An advertising campaign from Match.com, the online dating website, has come under increased fire after the charity Changing Faces described it as ‘more mismatch.com than match.com’.
The adverts, running on the London transport network, refer to freckles and red hair as ‘imperfections’. Whilst the ads encourage people to ‘love their imperfections’, Changing Faces said that they were ‘wide of the mark, increasing society’s anxieties about appearance.’
Henrietta Spalding, Head of Advocacy at Changing Faces, said:
People who have an unusual appearance spend every day dealing with people’s looks, stares, comments and worse. To have adverts on the underground that refer to very common types of appearance as ‘imperfections’ is as offensive as it is misguided – and these adverts just reinforce the negative body image messaging that’s all too prevalent.
Changing Faces says that as many as 1 in every 100 people in the UK have a condition, mark or scar that affects their appearance, but that freckles and red hair are more common physical features still. In some parts of the British Isles, as many as 1 in 10 people have red hair.
Ms Spalding continued:
People come in all sorts of shapes and sizes and with all sorts of different appearances and different personality traits. To label people as ‘imperfect’ based on their appearance, with a complete disregard for educational or career success, family and interests is narrow-minded and shallow. We just have to hope that Match.com’s customers aren’t as superficial as their advertising agency.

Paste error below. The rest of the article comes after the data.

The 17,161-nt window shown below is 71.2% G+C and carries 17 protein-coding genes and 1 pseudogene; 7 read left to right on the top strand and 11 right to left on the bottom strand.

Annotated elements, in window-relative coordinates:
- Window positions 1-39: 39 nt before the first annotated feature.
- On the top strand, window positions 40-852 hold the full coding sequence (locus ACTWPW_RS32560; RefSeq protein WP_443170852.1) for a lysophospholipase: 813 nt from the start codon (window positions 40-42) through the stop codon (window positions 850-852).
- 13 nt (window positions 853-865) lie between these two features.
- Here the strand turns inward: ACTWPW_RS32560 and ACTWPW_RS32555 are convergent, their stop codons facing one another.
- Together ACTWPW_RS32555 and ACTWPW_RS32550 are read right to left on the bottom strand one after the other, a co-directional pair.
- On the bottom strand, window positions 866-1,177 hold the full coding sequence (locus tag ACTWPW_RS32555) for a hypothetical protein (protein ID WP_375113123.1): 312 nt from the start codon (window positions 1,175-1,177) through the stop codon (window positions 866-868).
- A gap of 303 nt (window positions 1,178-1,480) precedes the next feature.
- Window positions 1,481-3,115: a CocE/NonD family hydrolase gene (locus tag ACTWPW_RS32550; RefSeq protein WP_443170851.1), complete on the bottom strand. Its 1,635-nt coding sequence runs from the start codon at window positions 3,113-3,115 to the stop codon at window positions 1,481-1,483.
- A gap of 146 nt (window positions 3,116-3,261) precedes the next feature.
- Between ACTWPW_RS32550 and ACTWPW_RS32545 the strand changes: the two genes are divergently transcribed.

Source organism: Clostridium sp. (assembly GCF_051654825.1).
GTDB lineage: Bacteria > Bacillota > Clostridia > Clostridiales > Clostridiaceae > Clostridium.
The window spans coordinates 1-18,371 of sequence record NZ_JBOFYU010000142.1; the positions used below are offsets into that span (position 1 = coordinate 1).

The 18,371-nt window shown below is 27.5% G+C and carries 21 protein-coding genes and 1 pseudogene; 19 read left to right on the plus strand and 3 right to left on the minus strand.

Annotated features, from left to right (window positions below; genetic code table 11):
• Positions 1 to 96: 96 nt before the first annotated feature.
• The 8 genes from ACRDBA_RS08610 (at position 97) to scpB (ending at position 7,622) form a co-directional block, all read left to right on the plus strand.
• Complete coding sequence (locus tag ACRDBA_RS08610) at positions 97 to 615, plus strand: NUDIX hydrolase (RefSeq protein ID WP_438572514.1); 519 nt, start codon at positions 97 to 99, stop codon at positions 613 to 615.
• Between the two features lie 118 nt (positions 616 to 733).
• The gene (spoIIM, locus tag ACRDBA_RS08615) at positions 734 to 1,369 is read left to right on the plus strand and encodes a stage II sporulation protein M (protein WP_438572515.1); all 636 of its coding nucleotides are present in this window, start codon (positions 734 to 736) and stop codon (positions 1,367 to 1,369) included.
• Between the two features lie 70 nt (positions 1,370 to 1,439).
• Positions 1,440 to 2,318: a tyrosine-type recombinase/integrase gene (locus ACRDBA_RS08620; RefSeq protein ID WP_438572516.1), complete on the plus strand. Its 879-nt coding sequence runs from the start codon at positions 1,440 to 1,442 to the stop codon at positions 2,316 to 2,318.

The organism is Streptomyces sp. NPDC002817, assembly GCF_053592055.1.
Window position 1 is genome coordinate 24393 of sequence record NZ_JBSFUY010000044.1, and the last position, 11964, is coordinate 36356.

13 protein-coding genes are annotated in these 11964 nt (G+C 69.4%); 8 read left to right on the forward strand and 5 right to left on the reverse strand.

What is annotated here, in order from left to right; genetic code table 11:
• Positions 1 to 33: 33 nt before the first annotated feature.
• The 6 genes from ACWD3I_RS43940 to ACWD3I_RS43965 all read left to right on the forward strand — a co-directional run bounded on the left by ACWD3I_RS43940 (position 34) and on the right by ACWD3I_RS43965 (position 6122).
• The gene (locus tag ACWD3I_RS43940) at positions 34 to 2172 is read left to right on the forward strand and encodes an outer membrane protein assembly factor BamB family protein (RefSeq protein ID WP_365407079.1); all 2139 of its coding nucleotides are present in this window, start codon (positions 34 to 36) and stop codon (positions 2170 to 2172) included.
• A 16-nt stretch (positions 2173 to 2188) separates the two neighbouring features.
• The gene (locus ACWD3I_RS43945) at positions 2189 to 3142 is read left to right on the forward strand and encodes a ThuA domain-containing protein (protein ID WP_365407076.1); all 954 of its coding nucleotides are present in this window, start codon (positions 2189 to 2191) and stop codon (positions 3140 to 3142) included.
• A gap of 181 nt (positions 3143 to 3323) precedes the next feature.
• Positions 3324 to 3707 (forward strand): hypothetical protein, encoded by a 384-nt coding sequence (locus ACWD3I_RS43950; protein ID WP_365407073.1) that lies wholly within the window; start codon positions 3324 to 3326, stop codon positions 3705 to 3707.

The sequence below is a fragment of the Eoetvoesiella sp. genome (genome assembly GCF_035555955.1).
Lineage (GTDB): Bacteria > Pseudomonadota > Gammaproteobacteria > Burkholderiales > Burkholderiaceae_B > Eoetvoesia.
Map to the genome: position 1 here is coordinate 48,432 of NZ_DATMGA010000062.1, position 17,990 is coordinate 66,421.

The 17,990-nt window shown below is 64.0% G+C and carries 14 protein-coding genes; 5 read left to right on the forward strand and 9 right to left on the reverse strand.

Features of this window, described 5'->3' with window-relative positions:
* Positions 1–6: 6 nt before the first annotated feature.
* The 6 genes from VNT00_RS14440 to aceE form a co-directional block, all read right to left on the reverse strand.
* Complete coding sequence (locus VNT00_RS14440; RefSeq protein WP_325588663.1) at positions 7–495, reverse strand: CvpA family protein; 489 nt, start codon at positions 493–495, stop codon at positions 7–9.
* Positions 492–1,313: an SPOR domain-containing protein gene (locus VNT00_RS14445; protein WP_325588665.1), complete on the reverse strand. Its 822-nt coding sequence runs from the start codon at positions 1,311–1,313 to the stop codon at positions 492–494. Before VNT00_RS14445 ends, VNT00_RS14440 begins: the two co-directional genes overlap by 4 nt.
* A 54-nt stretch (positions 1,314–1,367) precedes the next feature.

The company has faced criticism on social media channels, with a number of Twitter users challenging Match.com’s assertion that they are ‘imperfect’. On Twitter one user said: ‘Dear @Match – these are my #freckles, not my #imperfections – whether people like them or not.’
Update – 6.30pm, Tuesday 12 April 2016
Match.com have announced this evening that they will be removing the adverts ‘as soon as possible’, saying on Twitter that ‘our intention wasn’t to offend’.
Changing Faces has welcomed their decision and has publicly offered to assist the company to ensure its future ad campaigns are working towards face equality.